Last week, the NCAA Division I Council introduced several proposals aimed at bringing transparency to the transactions and oversight of those who want to work with student athletes.
At its core, these proposals aim to provide more structure to a system running largely without detailed rules. Since the name, image and likeness interim policy was initially implemented in June 2021, college athletes can use their personal brand to make profit through commercial promotion.
According to the NCAA, the proposals include the creation of a voluntary registry for NIL service providers, such as agents and financial advisors; requirements for disclosure of NIL deals worth more than $600 by athletes to their universities; development of a standardized NIL contract and education programs for both high school prospects and college athletes.
In terms of infractions, the proposal also includes penalties and stricter punishments for individual rule breakers. The council also OK’d the creation of a public database of coaches with a history of Level I and II infractions to publicly identify individuals involved in major violations.
These proposals come at a good time and will hopefully support student-athletes seeking NIL deals as federal legislation is paused in the committee.
The NCAA was criticized for years before NIL’s passing for taking advantage of student-athletes by using their name, image and likeness for profit but not allowing the athletes themselves that right.
As of now, NIL is largely dictated by state laws, but universities in states without NIL laws are governed by university guidelines.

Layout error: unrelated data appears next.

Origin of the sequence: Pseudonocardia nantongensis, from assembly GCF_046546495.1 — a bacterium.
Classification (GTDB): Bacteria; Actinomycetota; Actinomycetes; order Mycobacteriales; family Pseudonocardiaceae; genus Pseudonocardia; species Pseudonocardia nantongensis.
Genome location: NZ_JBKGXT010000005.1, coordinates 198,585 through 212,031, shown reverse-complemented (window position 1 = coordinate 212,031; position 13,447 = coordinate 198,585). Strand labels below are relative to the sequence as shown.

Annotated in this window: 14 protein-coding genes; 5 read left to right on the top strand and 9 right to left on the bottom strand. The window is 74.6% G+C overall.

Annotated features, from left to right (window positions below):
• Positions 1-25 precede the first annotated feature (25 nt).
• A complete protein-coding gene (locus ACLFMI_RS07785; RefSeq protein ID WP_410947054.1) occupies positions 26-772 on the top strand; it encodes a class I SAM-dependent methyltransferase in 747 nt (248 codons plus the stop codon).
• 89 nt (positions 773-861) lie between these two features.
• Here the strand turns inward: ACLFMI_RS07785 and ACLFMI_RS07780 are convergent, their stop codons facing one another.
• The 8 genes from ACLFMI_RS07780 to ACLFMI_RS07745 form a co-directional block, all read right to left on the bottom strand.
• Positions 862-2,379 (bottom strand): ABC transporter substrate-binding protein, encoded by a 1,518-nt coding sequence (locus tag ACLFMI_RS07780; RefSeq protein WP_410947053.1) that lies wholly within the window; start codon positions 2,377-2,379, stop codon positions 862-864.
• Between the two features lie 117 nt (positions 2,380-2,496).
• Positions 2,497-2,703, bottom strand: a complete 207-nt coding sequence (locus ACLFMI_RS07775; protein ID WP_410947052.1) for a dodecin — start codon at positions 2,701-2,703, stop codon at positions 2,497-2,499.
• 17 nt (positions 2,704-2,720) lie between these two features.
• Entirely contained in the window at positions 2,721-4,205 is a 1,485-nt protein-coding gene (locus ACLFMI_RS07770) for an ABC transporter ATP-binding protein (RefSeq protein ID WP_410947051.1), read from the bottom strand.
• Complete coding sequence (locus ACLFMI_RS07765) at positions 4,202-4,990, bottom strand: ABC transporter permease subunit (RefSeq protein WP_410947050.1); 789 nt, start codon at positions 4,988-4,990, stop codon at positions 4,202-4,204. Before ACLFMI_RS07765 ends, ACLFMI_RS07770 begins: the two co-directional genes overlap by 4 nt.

According to the NCAA, the patchwork of state laws has created inconsistencies and a lack of transparency that has made it almost impossible for the NCAA to enforce rules prohibiting NIL being used as an improper recruiting inducement or pay for play.
According to Forbes, states have even began passing laws that prohibit the NCAA from enforcing its NIL rules. The association’s legal ability to enforce its rules is still up for grabs as NCAA guidelines directly conflict with some state laws already in effect.
A uniform approach to the system is what’s in order to ensure corruption remains at bay. If states are allowed to continue with their own NIL legislation, it could encourage an increase of athletes to a specific state with looser NIL regulations, thus serving as an improper recruiting inducement of sorts.
Several states, including Arkansas, Oklahoma and Texas, have passed laws that conflict with NCAA rules, largely relating to booster and business-driven organizations that have formed to pool resources and NIL opportunities for athletes at various schools.
In Texas, schools such as University of Texas, Austin, and Texas A&M said they are planning to provide priority points to fans who donate to NIL funds — such points will help the fans get better tickets at home games or have preferred access to tickets to bowl games or postseason events. The NCAA said Tuesday that this kind of incentive to donate to an NIL fund is a violation of its rules. These provisions, among others, have sent the NCAA and its member schools and conferences to Washington, D.C., to lobby Congress to pass federal legislation.
What we’re at risk for here is a lawsuit. NIL expert attorney Kennyhertz Perry said that should the NCAA actually penalize a school for its rules, the school would likely sue the NCAA, thus triggering a ruling that would cement the state laws vs. NCAA regulations squabble.
It will be interesting to see how the NCAA’s proposal will converse with the aggressive state laws when they go into effect as soon as January. How this plays out will determine who gets to decide NIL legislation, potentially triggering an increase in movement toward schools, like Texas, with increased NIL programming.